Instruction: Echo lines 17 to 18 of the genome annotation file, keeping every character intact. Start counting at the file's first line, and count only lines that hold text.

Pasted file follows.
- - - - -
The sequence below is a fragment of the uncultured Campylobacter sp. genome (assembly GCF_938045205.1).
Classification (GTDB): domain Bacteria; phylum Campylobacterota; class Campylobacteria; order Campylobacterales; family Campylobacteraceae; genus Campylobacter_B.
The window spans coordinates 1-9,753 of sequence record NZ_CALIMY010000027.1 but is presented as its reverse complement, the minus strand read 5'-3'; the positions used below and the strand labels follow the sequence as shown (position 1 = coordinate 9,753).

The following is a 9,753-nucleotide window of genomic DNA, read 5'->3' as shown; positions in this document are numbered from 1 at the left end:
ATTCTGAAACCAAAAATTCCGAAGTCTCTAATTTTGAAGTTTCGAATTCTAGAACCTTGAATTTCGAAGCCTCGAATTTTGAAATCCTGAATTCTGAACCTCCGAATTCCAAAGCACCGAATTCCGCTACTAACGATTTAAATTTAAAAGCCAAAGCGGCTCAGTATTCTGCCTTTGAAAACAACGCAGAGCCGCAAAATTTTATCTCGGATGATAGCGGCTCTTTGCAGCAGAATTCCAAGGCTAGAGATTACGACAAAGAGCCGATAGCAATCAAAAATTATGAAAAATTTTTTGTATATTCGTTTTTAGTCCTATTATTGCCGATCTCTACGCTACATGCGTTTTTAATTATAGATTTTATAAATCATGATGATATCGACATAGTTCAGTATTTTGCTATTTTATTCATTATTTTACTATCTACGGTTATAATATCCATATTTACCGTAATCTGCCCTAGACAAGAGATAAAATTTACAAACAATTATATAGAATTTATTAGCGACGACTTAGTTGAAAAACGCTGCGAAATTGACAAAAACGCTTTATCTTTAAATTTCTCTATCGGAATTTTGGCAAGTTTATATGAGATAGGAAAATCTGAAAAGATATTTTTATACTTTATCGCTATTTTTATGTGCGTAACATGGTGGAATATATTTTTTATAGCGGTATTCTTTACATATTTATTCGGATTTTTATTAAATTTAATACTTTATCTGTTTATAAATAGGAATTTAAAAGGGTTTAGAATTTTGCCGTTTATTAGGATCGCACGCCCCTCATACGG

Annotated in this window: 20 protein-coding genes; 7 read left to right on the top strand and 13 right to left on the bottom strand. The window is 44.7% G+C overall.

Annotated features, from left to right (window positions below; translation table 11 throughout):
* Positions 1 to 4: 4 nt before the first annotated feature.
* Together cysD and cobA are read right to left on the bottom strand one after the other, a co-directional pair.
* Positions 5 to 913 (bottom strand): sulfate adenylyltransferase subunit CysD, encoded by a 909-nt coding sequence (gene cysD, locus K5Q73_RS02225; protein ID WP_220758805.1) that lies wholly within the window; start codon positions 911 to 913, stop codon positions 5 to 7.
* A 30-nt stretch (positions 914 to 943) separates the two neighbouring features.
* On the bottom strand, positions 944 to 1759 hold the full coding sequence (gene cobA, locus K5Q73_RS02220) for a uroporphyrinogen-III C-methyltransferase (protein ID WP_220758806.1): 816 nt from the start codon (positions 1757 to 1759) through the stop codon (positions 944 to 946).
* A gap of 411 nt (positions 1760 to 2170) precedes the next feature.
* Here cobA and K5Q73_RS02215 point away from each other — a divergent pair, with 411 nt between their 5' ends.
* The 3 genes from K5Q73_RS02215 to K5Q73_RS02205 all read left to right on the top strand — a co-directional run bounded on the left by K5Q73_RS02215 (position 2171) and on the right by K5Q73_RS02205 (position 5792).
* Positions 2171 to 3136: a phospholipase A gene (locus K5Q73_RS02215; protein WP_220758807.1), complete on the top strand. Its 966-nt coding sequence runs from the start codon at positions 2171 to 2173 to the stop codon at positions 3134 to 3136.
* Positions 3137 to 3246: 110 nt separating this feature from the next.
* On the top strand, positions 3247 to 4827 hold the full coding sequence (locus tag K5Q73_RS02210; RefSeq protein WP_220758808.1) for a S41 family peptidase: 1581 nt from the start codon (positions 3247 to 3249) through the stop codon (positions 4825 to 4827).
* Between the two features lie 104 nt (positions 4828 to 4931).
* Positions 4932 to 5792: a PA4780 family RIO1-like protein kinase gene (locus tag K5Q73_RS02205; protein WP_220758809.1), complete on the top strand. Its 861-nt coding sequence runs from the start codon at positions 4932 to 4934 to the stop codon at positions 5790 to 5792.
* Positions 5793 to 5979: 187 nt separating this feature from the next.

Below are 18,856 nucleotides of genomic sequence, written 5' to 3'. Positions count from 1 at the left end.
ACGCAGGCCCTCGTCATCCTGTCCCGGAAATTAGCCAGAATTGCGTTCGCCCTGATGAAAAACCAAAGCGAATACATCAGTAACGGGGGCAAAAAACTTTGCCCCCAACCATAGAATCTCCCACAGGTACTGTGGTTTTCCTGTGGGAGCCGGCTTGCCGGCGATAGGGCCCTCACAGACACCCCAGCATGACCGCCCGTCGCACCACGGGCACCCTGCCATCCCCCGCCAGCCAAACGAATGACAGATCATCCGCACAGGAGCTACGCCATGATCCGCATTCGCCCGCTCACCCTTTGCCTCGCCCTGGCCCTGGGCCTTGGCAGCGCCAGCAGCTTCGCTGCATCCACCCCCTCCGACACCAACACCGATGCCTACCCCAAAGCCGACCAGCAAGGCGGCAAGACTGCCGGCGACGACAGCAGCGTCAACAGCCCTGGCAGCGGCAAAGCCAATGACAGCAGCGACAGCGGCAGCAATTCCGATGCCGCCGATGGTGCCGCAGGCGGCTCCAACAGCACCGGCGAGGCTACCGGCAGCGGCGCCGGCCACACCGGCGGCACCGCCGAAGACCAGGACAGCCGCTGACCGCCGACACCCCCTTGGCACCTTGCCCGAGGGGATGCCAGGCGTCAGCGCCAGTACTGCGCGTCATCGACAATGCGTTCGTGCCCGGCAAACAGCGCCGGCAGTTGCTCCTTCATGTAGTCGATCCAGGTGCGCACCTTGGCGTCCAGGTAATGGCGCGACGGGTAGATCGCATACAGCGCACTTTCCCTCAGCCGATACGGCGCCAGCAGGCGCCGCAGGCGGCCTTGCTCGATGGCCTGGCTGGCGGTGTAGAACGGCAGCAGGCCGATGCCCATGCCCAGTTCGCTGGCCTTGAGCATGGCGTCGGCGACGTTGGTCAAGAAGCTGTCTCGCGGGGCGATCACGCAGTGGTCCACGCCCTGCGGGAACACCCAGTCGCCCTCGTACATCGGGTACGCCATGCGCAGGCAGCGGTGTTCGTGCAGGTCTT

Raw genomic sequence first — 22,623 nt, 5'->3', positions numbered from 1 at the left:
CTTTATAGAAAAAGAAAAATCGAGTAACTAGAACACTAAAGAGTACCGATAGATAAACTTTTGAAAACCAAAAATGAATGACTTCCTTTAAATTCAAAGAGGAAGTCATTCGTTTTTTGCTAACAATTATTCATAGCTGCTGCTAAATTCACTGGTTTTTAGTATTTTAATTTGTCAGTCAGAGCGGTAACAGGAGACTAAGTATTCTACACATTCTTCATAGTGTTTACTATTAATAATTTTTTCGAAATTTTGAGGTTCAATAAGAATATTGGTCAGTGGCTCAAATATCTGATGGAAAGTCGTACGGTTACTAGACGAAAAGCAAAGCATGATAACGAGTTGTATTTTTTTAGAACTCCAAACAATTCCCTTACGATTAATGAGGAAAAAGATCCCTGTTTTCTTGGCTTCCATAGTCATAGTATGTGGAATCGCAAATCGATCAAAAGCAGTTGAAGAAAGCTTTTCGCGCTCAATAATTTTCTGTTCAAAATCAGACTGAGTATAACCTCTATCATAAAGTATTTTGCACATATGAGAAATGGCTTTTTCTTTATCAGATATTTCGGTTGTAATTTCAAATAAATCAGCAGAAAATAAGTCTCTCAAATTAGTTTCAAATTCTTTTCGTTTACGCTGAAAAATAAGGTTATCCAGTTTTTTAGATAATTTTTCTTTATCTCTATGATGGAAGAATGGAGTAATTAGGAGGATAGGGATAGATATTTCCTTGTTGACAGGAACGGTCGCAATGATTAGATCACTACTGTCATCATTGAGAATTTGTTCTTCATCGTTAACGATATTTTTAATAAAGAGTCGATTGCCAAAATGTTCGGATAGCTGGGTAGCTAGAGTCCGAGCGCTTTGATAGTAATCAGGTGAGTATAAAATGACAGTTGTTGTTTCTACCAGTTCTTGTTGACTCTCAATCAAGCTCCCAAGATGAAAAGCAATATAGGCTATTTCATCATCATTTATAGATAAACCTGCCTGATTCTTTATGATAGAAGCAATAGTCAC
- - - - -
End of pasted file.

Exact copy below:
* Positions 3137 to 3246: 110 nt separating this feature from the next.
* On the top strand, positions 3247 to 4827 hold the full coding sequence (locus tag K5Q73_RS02210; RefSeq protein WP_220758808.1) for a S41 family peptidase: 1581 nt from the start codon (positions 3247 to 3249) through the stop codon (positions 4825 to 4827).